The Algona Upper Des Moines from Algona, Iowa on July 4, 1894 · Page 4
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The Algona Upper Des Moines from Algona, Iowa · Page 4

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Wednesday, July 4, 1894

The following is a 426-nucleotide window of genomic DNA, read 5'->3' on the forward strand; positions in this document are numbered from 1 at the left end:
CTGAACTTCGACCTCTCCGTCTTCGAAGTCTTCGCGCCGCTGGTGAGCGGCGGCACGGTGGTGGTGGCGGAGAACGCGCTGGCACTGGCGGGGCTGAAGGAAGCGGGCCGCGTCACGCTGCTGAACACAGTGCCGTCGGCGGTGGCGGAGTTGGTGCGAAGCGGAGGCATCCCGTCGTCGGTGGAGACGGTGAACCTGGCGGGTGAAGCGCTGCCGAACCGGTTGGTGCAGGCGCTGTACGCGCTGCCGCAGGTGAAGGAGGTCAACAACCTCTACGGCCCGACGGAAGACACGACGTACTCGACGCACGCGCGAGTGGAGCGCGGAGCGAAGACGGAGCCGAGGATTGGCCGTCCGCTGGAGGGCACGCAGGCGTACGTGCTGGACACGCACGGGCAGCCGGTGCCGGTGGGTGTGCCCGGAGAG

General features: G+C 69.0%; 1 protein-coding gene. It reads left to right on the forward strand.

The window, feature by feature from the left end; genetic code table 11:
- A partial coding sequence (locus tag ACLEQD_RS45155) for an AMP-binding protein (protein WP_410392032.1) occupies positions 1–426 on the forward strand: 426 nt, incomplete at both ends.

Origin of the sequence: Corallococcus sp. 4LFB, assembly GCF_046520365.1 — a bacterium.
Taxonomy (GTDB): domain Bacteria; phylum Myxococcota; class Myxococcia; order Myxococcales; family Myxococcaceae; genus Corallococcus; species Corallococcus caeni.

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THE WP1K D!S MOIK10SJ ALGONA, IOWA, WEDNESDAY, JULY 4, 1894, itfpj - fiighth *§¥ T«t*ne to SUbScMberS: copy, bnftysar 11.66 Si* ihfththS 76 tBtee months............*...;.. 40 money ofrder, express order, L/BVCB* u\*w cav Our IrlBK* ,tes of ftd*«rHslng Seat, on application. OrJWBtal note at bur ris'k site ' - Ttt-fi »ttTIHJESlilP. W, 6. (fciiarton of Algona was nomi< gated forjttage of the Fourteenth judicial district last week at Spirit Lake, tfhe contest i was spirited, but harmoni« due, in **tch Mr. Morling of Emmets- btij«g ana Me. Garfield of Humboldt were leading 'Candidates. That the result fras satisfactory to the convention was shown<by strong speeches made at its close, and the especially hearty en- dorseJnent'Of Judge Carr, the retiring judge, Mr. (Quarton was born in Illinois in 1858. Ten years later, with his parents .he moved to Mahaska county, this atote, -where he was raised on a farm He hadithe advantage of a good com -tnon-sdhool education, spent four years in (Qskaloosa college, and graduatet from the law department of the State University of Iowa in 1882. In the fal of the-same year he located at Algona where he has been engaged in th practice of his profession during the past 112 years. The record of his worl efcows that he has been more than or dinarily successful. That success, how ever, -has not been confined to Kossutl county, 'but extends to the state su preme and federal courts, where hi abilities as a jurist are recognized and -whore'he has an enviable standing hot) with'the court and among the bar. 'That Mr. Quarton will be electei foes without saying. That he wil et all demands upon him as an abl fearless exponent of the law is prediction which THE UPPER DE MOINES, from its long and intimate ac quaintance with him, feels fully war ranted in making. NO GIVERS, NO BEGGARS. Jahu ; DeWitt Miller, in his lectur to Algona recently, laid emphasis o therstatement that it is wrong to giv to mendicants, because of the encour agement it offers them to follow beg gi-ng as. a means of livelihood. He ha im -mind, and under discussion at th time .the common weal movement, whic' has-shown itself to be the greatest com Wired (begging aggregation that thi country'has ever seen. Mr. Miller' proposition is based on common sens and .possesses much in tbe way of force fui argument. He might, however have,gone much further and still hav remained In touch with the publi thought. iPeople who have fed tramp enough BO that tbe matter has begu • to assume a serious aspect with them are beginning to ask themselves wheth er they have done right all this time and the universal conclusion seems t be that they have not. It is only £ question .of .time when this though will be cam-led to a logical conclusion It may work hardship in some cases but sooner .or later it will be demon strated to uncertainty that if there wen no givers .there would be no beggars. COXES' FOR, CONGRESS. Recent developments show that wben Coxey organized his commonweal arm; last winter, and announced the purpos. of his proposed march to Washington his whole scheme was fraught with jplans more deeply laid than appeared on the surface, So far as the public was informed his demonstration was in the interest.of the working people, pure and simple. He would make such a showing as would influence congress In the enactment of laws which would bring relief to the proletariat and general prosperity to the nation, while the oligarchy and the capitalistic crowd would be so effectually turmed down as not to be again heard of. Coxey may be a crank, but he Is not one of tbe dangerous kind. His scheme was the result of more or less deliberation, He knew " where he was at" jpost of the time. He announced plans to be carried out after be should reach Washington which he knew would be frustrated. That was precisely what he wanted. Tbe things happened that Jje hoped would happen. At the proper time, so far as his interests were iponcerned, he was arrested, and then "game his opportunity to pose as a. jnartyr. How well he succeeded in at- Jraeting attention to himself was shown hjrjhe voluminous newspaper reports wWeb daily recorded his movements from the beginning of his march, The •irreat daily papers thought it necessary 4.0 tend special correspondents with 'the * JKWi ft^ I wpWo and detailed reports *j(UJ$4 tbe <?plftmns of the metrppolitan >s«^ Jw several weeks, Frew a flnan- ~'"' point of view this was the most |feleftdyepUslof tbajGQWldbe bad, d, and has B o, Hj fy «mjr| it,5F T^V ^ J , * nottve, and that motive is how Seen in return to Ohio and the announcement dt his candidacy for congressional lonore. ft can hardly be believed that the people of the Ohio district which desires to represent can be so lost to common sense as to cast their votes for this modern jumping-jack; and yet stranger things have happened, and it would be but a repetition of history to some day see this man Coxey holdlbg down a seat in the halts of the national congress. '..._...... , THE STRIKE, At the present writing (Tuesday) all of the twenty-one roads centering in Chicago are practically tied up as a result of the strike that is on. Some of the roads ,are succeeding, with the greatest difficulty, in getting pat dally made-up trains out of the city. Busi* ness at the Union Stock yards Is at a standstill, and no stock of any char* acter is being shipped either into or out of them. Hundreds of cars of perlshiblo freight are standing on the tracks, and the loss from this source alone will reach millions of dollars. President Debs of the American Railway union is ordering strikes in every direction, and his orders are being generally obeyed. The situation throughout the west is perceptibly Worse, and tie-ups ia *,M the great railroad centers, as well as at mimor points, are the rule rather than the exception. In most cases the mail trains have been permitted by the strikers to run, but all Pullman >cars are left behind either as tbe result of .choice by the railway company or because the strikers seize the train and act them out. In Chicago it is announced that all classes of labor unions will join in the strike within a day or two, as they almost universally express sympathy with the striking railroad men, and are determined to lend .their aid in fighting the thing to a finish with the railroad companies. Tbe situation at this time its assuming a most serious aspect. 'The railroad companies announce that they will stand firm and eventually win the day, while the strikers appear equally confident of success in the near future. No strike of similar magnitude has been seen in this country for a long time, if ever before. Violence is being resorted to by the strikers in some instances, and the companies are de manding either state or federal protection. "Unless a settlement between the warring factions is reached very soon it is difficult to see how bloodshed can be averted. As to the merits of the case 'opinions vary. We give in another 'column an article from the Chicago Tritrane which it is believed fairly expresses the situation as it existed three or lour days ago. The situation is nodoubtchanged by this time, but the causes which led up to the strike are the same as before. What will be the outcome of this labor uprising no man can now foretell. The most that we now know is that the situation is critical and likely to grow worse. fignt Into the convention, And by ft method which is characterized ivs ihe rankest kind of fraud—that Of the admission by President 'jfrldcy of 91 votes to be caiit by the college league, tot which there were no credentials—Cleveland was selected ns the place. (There is much indignation at the method by Which Cleveland Won the prize, and Mr. Byers, Iowa chairman, Snys that if this thing is permitted to Stand the " republican national league ia deader than any stinking mackerel in the seas." What can with more certainty place the railroads eventually in the bands io'f the government than the strikes whicfh have crippled and paralyzed the commercial world during the past few montfosS There have always existed more or less plausible arguments against government control, but the time seems not far distant when the people, who have some rights in these matters, will demand a system of management that will insure the running of trains on schedule time, whether any one class of citizens says they shall or not. We see no strikes in the mail service, and that fact is a strong argument in favor of the government assuming control of the railroads. One proposition is always safe: Men may quit work if they choose, but they have no right to interfere with those who do want to work. The reverse of this is simply anarchy in a mild form, "Elsewhere in this issue will be found tbo announcement of"—that is the stereotyped phrase we find in nearly every exchange that comes to our table these days, and it means that even the scorching days of July have no deleterious effects on the festive candidate for office. Franklin McVeagh captured the democratic nomination for senator from Illinois. Apparently his coffee was strong enough to lull him through. Hon. S. M. Clark of the Gate City was nominated for congress by the repub- jcans of the First district at Mt. Pleasant ast Thursday. With wide knowledge of public affairs and possessed of rare good udgment Mr. Clark will prove himself one of the ablest men in the halls of congress. Meantime Iowa will miss one of its irightest journalistic lights. — _«. Extremes will meet in congress in Hon. S. M. Clark of Keokuk and Hon. Geo. P. Perkins pf Sioux City. * - • Officials of Des Moines are after the ,alop»s of that olty, and have notified all he proprietors to close them or take the They do things quickly in France. Two days after the assassination of President Carnot an election was held and Casimir-Perier Was chosen his successor. The new tnnn is Said to be a man of affairs. He was inclined to monarchist views no longer than fifteen years ago, but is now said to be intensely loyal to republican ideas. He is a man of great purity of life, both in public and private walks, and his election insures the carrying out of the policy inaugurated by his predecessor. Ho is characterized as a man possessing remarkable political shrewdness, but is not an orator. Philip Schftft'ft femihiftceiKSes of "The Gettysburg' Week" in Scrtbner's Magazine for July. Dr. Schaff was at the time of the Gettysburg campaign a ttrofeftsor in .the Theological Seminary at Mercersburg, "ft., within a few miles of the Maryland line. He witnessed a number of con federate raids and kept a, Journal for several of the most notable weeks, which giv6s ft new View of the great invasion. The diary is full of the strong personality of Dr. Schaff and in Its way a unique contribution to war memories. In this number also is published a Striking war story by Wm. Henry Shelton, entitled " A Man Without a Memory." -M- Love of country must be the foundation of national progress, and to cultivate patriotism the child must be taught it from the beginning. In this number of St. Nicholas the young American will find valuable lessons in history and loyalty. After an inspiring poem by Wm. K. Thayer, with pictures by Birch, the prose leader is a story by Alice Balch Abbot, entitled " Nun Merrifleld's Choice." Carroll Herald: Gpv. Boies will be temporary chairman of the democratic state convention in August. We don't suppose ho will bother himself with useless details. He won't have a word to say in explanation of the price of wheat, barley, etc., which he said would advance Instead of decrease. Neither can Uncle Horace creato an issue out of alleged mismanagement of state Institutions, or the " infamous prohibitory" law. It is a trying place to put a man of conscience and regard for history and truth. Cyrenus Cole will have some accounts to square up with two editors when they return. He says: "WlthLafe Young of the Capital and Harvey Ingham of the Algona Ui'i'KH DES MOINES to speak at Asbury Park, we may look for an early improvement in eastern journalism." The Webster City Tribune is nine years old. Bro. Hellen deserves the success he has achieved. W. B. QUABTON FOB Ruthven Free Press: Mr. Quarton of Algona got the judicial nomination at Spirit Lake this week. He will make an acceptable candidate. Esthorville Republican: Mr. Quarton is an able young lawyer, with a private record beyond reproach. We believe ho will grow in strength and usefulness on the bench and prove a worthy successor of Judge Carr. Spencer Reporter: The republican judicial convention held at Spirit Lake Tuesday was a spirited but good-natured contest among republicans and resulted in the selection of a very good man and lawyer for the office of judge. W. B. Quarton of Algona was nominated on the 70th ballot, and will receive the full vote of his party at the polls.' West Bend Journal: Mr. Quarton is a young man of fine attainments and has practiced law in Algona for about 12 years. Members of the bar in that city speak very highly of him. Prom a personal acquaintance we know him to be a man of high character and good judgment. The district is to be congratulated on having so able a successor to Judge Carr. Emmetsburg Reporter: While we were for the nomination of Mr. Marling, believing that he would have made an eminent and impartial judge, we certainly have no objection to Mr, Quarton and shall be pleased to support his candidacy. He is a young lawyer of ability and has rapidly forged to the front during the past few years, He is a close student and gives every question due consideration before he decides it. Webster City Tribune: Our young friend, W. B. Quarton of Algona, one of the brightest and best young attorneys in northwestern Iowa, will please accept the Tribune's congratulations on his nomination to the district judgeship, in the Fourteenth district, at the republican convention at. Spirit Lake last Tuesday. This deserved promotion will be highly gratifying to the staunch young republican friends all over the state. Spirit Lake Beacon: Judge W. B. Quarton that is to be, if he lives, is yet a comparatively yoTjng man. He is a graduate of the law department of the state university, and has been in practice at Algona for some 13 years. In his profession he has made a manly and winning fight. The friendless boy soon became one of the most successful lawyers in his county by dint of ability, character and determination. He is a man of clean life and correct ideals. His square shoulders carry a good head, and his impulses are the product of a kindly disposition. Judge Quarton will on the bench well and faithfully serve the people. cruel thrust at tbe enterprising publisher \s found in the Pes Mplnes Capital: *'J3r, TftJmage la not in he United States He ie some place on »n ?oeajQ vessel. JJpweyer, nte »ermon» »p- various daily THE MOUTH'S Romance, the monthly magazine of com plete stories, which has won so enviable a reputation, is brought within reach of a far larger public than heretofore by the reduction of its price from 35 to 10 cents. Everybody loves good stories, but they are notoriously hard to And. The editor of Romance knows how to find them, and people who have not bought it because of its high price con now get for a dime the best monthly collection of stories ever offered. Humpr, pathos, love, adventure, history, mystery, are happily blended in the dozen tales .cpnfcaine.4 in the Jul y issue, The contributors include famous names like those of Ivan Tpurgueneff, Lady Lindsay, and Alphpnse Daudet, and a special feature pf tbe number is three thrilling sea stores. The Century strike^ into the summer season in the July number with the begin, ning of npvelettes by Marlon Crawford an,d Mrs. Burtpu, Harrison. Mr, Crawfprd'8 storyie entitled "Love in Idleness: 4 Fortnight at Sar JJwboji" if wji ie, is > lightest and chattiest vein. "— "--'- people, sn4 >vi «w» w»«e Ji some ..,._, LS i9-v§-Wfttei»gftt tfee y$py . PULLMAN'S LABOR mm, A Clear and Impartial Statement of the Trouble That Culminated In the f ie-up. The Strike is One of Sympathy for Car Workers, whose Wages Were Cut Down. IN THIS .NEIGHBORHOOD. LuVerne abandoned its proposed celebration on account of prevalent diphtheria. F. E. Allen, as receiver for the American Investment company, is required to put up a $100,000 bond. Will. Sterzbach left Emmetsburg for Excelsior Springs Friday. He is badly crippled with rheumatism and hopes to get relief. Ignatius Donnelly will lecture before the Spirit Lake Chautauqua July 16. His subject will be "The A. P. A.'s and the School Question." The Spencer flouring mills have been forced to quit business on account of the scarcity of coal. J. ,T. Wilson's mill at Emmetsburg Is still running. Ruthven Free Press: Walter Light is home from Florida on a visit. He brought home a couple of young alligators this time, which are now on exhibition at the Light house. The Emmetsburg Reporter tells .us that H. J. Wilson now occupies his new home lately purchased from Mr. Beels. He hus refitted the house considerably and now has a neat and attractive borne. The liquor dealers of Emmetsburg are making hard efforts to get down to business under the new law. T. H. Taylor and others claim they will soon have tbe required number of names, says the Democrat. Judge Carr intends moving his family to Des Moines the latter part of July. He will bold a few terms of court in the district during the fall, but, in doing this, it is not necessary for him to remain in the district. The Tribune thinks that Eramets- burg no doubt has had all tbe circus she cares to revel in for some time. Howe & Cushing's affair was not much of an Institution if tbe fakirs and skin games were taken out of its pro- gramme. It was a snide show in every sense of the word. Palo Alto county is likely to have saloons legally established under the mulct law. The West Bend Journal says: Charley Ballard has been circulating a paper in this corner of the county to get the required 65 per cent, of voters consent. He says it will not be much trouble to get them. We understand like petitions are being circulated through all parts of the county. At Emmetsburg a citizen was offered $5.50 in silver for a $5 bill by one of the Howe & Gushing show men. The man asked the marshal what he thought of the proposition. He was told to keep his money in his pocket. He said he thought it was best, but he hated to lose the extra fifty cents. The Democrat says it was thought that this anxiety for gain afterwards prompted him to make the trade. Eagle Grove Gazette: All who know Rev. Fred. H. Sanderson recognize the fitness of the honor recently conferred upon him by Cornell college, in giving him the degree of Doctor of Divinity. Our old friend will wear the honor well, If genuine eloquence and learning count for anything. Our heartiest congratulations to Dr. Sanderson, and may he live long to labor in his chosen llfework. Referring to the big Masonic gathering last week Bro. Mayne says in the Reporter: Algona has always been noted for her generous hospitality and in Tuesday's generous welcome she again demonstrated her ability to entertain and that in a royal manner. The visiting Masons were met at tbe depots with carriages and taken to the Masonic hall, which was the place designated for the procession to form. At 11 o'clock they filed out of the hall and went east on State street one block and then doubled back and proceeded to the opera house, where a literary feast had been prepared for them. Spencer Reporter: The Masonic bretheren of Spencer determined by a vote some time since to accept the invitation of the Algona people to join them in suitably celebrating their great annual festival St. John's day. Accordingly sixty-four persons left on the morning train, including several ladies of the Eastern Star chapter, They had -a most enjoyable time at Algona, being entertained with good speeches, music and carriage riding until evening, when they enjoyed a grand banquet and a general good time which was prolonged well into the night, The party arrived safe in Spencer feeling that Algona is a good place to go on such an occasion, Speaking of the damage done by the storm last week the Eagle Grove Gazette says: The Catholic church was the largest church structure in town, and it was completely crushed in, making a total wreck of this valuable edifice. One statue was protected by falling timbers, and only a flower vase broken from its hand was destroyed; all other statues in the church, were demolished. Almost everything ' in the saoistry has been sayed, that room being Httle disturbed, The large organ in tbe church gallery was brokep into bits; and i W lop* seeWoa p.f six feet wide &ide\yajk was carrM from frpjit of the oMrob, to Mr, loyi^'e ard JQO fee.) f way, E.ariy ijflxJd m,o,rjo. g kpdF$l& -,9i P£°pte £»$teed to view l&p wjraok. and m\y So much interest is just now centered in the great Pullman strike, by which twenty-one ronds uuuluring at Chicago are more or less affected, and which, as a matter of Fact, is felt all over the United State*, that we reprpduce, from the Chica ro Tribune, a statement of the situation and the trouble which Ic.d up to it. It seems to us the most impartial of any we have seen. The Tribune says: The Pullman strikers claim that their wages were cut down last fall more than was necessary. They asked for a restoration to the former scale of compensation. They wanted the same number of dollars for a stated number of hours' work as they received a year ago. The Pullman officials refused to accede to this demand. They said they could not afford to pay the wages asked and contended that owing to a general decline in prices of almost everything the workers buy with their wages the dollar has a greater purchasing power than it had in the early months of last year. Hence, they said, the workers really were demanding a greater rate of compensation than before as measured by tbe things which the wages of labor will buy. Debs and Howard in behalf of the men would not admit this, and as proof oi the injustice of the claim they alleged that the company has not reduced its rent for the cottages they occupy at Pullman. The workers urged that if the dollar is worth more to buy clothing and groceries than before the panic it also should be worth more to pay house rent. The American Railway union took up the matter and lasl Friday asked the Pullman officials if they would consent to arbitrate the points in dispute. Vice-Presidenl Wickes would not consent, his position being-that "the company has nothing to arbitrate." Thereupon Debs anc Howard, chiefs of the American Railway union, resolved to boycott all the Pullman sleepers on all the railroads in the United States. By that ii mtant that the railroad lines shoulc all be tied up and not a wheel be allowed to revolve on any of them unless they sidetracked the Pullman sleepers and refused to haul them—un til the Pullman company was forced to arbitrate the differences with its car constructing workmen. On the side of the company it is stated that just previous to the panii tbe working force embraced abou 1.000 employed on car repairing and 4,000 on new construction for variou roads. When the panic came thi railroad companies generally canceled their contracts for new cars, and i became a Question whether to let the 4,000 men go or employ them at such wages as could be afforded on othei contracts to be taken at reduced prices The men were consulted, and agreed to that for about six months. At the expiration of that time the more intelligent of the number were called in and informed that in order to pai the reduced wages work had been taken so low that it yielded no profit but a loss of $12 per car, and that i seemed impossible to make better terms for contracts to be filled during the ensuing few months, and that a present contracts would only last sixty days. Higher wages would be pai( willingly if higher prices for car build ing could be obtained. Otherwise not unless the company operated its works at a positive loss. The men seemed willing to accept the situation. Bu at a meeting of walking delegates held one night in Kensington or somewhere in the vicinity, a resolution was passec to order a strike unless the old gooc times wages were paid. To this ultimate demand of the men it was replied by the company, in effect " if that is your determination we wil " close the shops and wait either unti -" we can obtain higher prices for cat "building or the workers are willing "to accept the offered wages." The men went out and have not returnee to work. The present position is thus stated by one who is connected with the company; "The American Railway union comes in with a demand foi arbitration, anC to make us do what' To compel us to pay more wages foi the construction of, new cars than we can get for the work? To make us pay $1,000 in wages when we only have $900 or $950 left for that purpose after paying for material and meeting othei inevitable expenditures? No arbi trators could force us to hire men at i loss, If by arbitration we were ordered to pay more than we coulc afford to pay on new construction we should have to stop on that kind o work and let the 4,000 men hunt foi jobs elsewhere. We should make no more new cars till there was an improvement in the situation. We might have to pay the arbitrated wages to a few men working on repairs of our own cars. That is a'll arbitration coulc amount to in our case, and it would benefit the men in whose alleged interest it is proposed. We are willing, without arbitration, to pay as high wages as we can afford, and to advance tbe scale when times improve and conditions permit us to do so. If the men would accept that there need have been no trouble. Jf not, we cannot employ tbew. JJence there is nothing to arbitrate. 1 ' The Tribune has been at spnse pains to ascertain the principal facts in the situation an4 gives tbeffl as above, with tbe addition that tbe number of renters of cottages at ruUnjan is not equal to ,,irteF tf the Men enjpjpyecj tffjtbJapft&SfieJiJa. Jfifej - mppuy without loss to its own treasury or making an assessment oft the stock* holders the company will not build new cars and will not have afly of that tind of work to give out or pay wages or it till times improve. There is no getting'aroubd the bald proposition hat neither by arbitration or otherwise can a man or a company be forced ,o hire workers and keep them .em* iloyed at wages which he cannot afford o pay, Even if such a state of things could bo enforced by the strikers it would last but a little while in the ;reat majority of cases, as the wage und of the employer would soon be exhausted. Perhaps it would be worth the while of the leaders of the American Railway union to ask them* selves If they are quite sure they can ofce the company to pay more wages than it can afford, and unless sure of ,his If their interposition is not work* ng a grievous wrong to the strikers as well as to the public. COUNTY BOABD WORK, Grrules and. Bridges Receive Chief Attention—County Funds Are All RiKlit—Uoutine Report. The county supervisors completed ihe work of the adjourned June session ast week Tuesday. Besides auditing- Dills on the various funds, the work was mainly devoted to the location of lighways and the ordering of a few Dridges. Tbe highway in the center of Sec. 3—94, 29, was changed as follows: Beginning four rods west of the center post of Sec. 3—94, 29, and running thence northeast to intersect the west line of highway at a point six rods north of the center line of said Sec. 3, also beginning at the center post of said Sec. 3 and running thence northeast to intersect the east line of highway at a point six rods north of center line of said Sec. 3—94, 29. Messrs. Nycum and Smith, committee to settle with the county officers, made their report, which showed everything to be -in proper shape, and their report was adopted. The poll tax of Goo. Jarvis was refunded by reason of his inability to pay. The consent highway asked for by J. L. Hastings and others was ordered laid, beginning at the southeast corner of Sec. 5—99, 29, running east to the highway on south line of Sec. 4—99, 28. The board voted to reconsider the action taken at the last meeting by which the auditor was instructed to omit from the tax list of 1894 the personal assessment of J. J. Wilson of $1,900. The consent highway asked for by F. M. Evans and others was ordered laid, beginning at the center of Sec. 24—99, 28, running one-half mile west, thence one-half mile south, thence west on section line and terminating at the southwest corner of Sec. 21—99,28. The consent highway asked for by M. Stephens and others was ordered laid, beginning at the north west corner of Sec. 12—100, 29, running south on tbe section line to southwest corner of Sec. 36—100, 29. Hollenbaok reported in favor of giving the material for a 16-foot bridge between the northeast quarter of 16 and the northwest of 15—94, 27, Rawson, committee on grades and bridges, reported in favor of a grade between Sees. 16 and 17—96, 30. Also favoring bridges and highway in Garfield township asked for by J. Banwart and others. An old road, the record of which has been lost, was ordered to be platted by the auditor, beginning at the south quarter post of Sec. 24—99, 28, and running east to the southeast corner of 24—99,27. The board was satisfied from the evidence offered that the road was once laid, and this is why theif- action in the matter. Disastrous to .EinmetsburK. Palo Alto Tribune: The American Investment company has passed into the hands of a receiver. This disastrous ending was feared ever since the rumor of its insolvency was reported, on our streets. This announcement means much that is serious to Emmetsburg. It undoubtedly means the close ending of the most gigantic enterprise that Emmetsburg ever boasted of, OP will be able to boast of for some time to come. It means a contraction of oup business interests, and the loss to out- town of some of its best citizens. Jts wreck was brought about through jealousies of some outside members of the company whom the management had deposed. Its failure consequently reflects no discredit on the man who- conducted it, and who we understand has given it years of hard woirk, backed: up by every dollar he owned,, to further- this enterprise, which was the sole object of his undivided attention. We. do not intend to curry favor from any^one unjustly, but we do say it, and say- it candidly, that Emmetsburg is as-, much indebted to Ormsby Brothers' enterprise and business tact as to any institution of busines& that has ever- existed here, And Susan B, Still 14fvos. Some irreverent newspaper para- grapher, whose facts are at his fingers, end, has just started into' circulation—stories and jokes are started on their rounds periodically—the incident between Horace Greeley and Susan B, Anthony, Horace Greeley said: *'If the women are ready to vote are thev ready to tight?" Susan B. was up and doing in those days as well as in these latter and more degenerate ones, and her reply was: " We are ready to fight at the point of a goose quill the same as you always have." Horace Greeley has been dead these 21 years, but Miss Anthpny is as bright as ever. 1 1 «» — Mr, CJarfce WBB j or Q URJ ,| 9| , t Speaking of the judicial convention the Beacon remarks; There wag considerable wndertpw tQvwd Geo. E, Clarke of Algona, wn». headed Quarton forces, Mr, Clarke to nlzed as one of tbe brightest and lawyers. }n the state, m wwU 1 H 1 ] u tbe rttwtteo bad e would have • em' '' to permit the I)* pi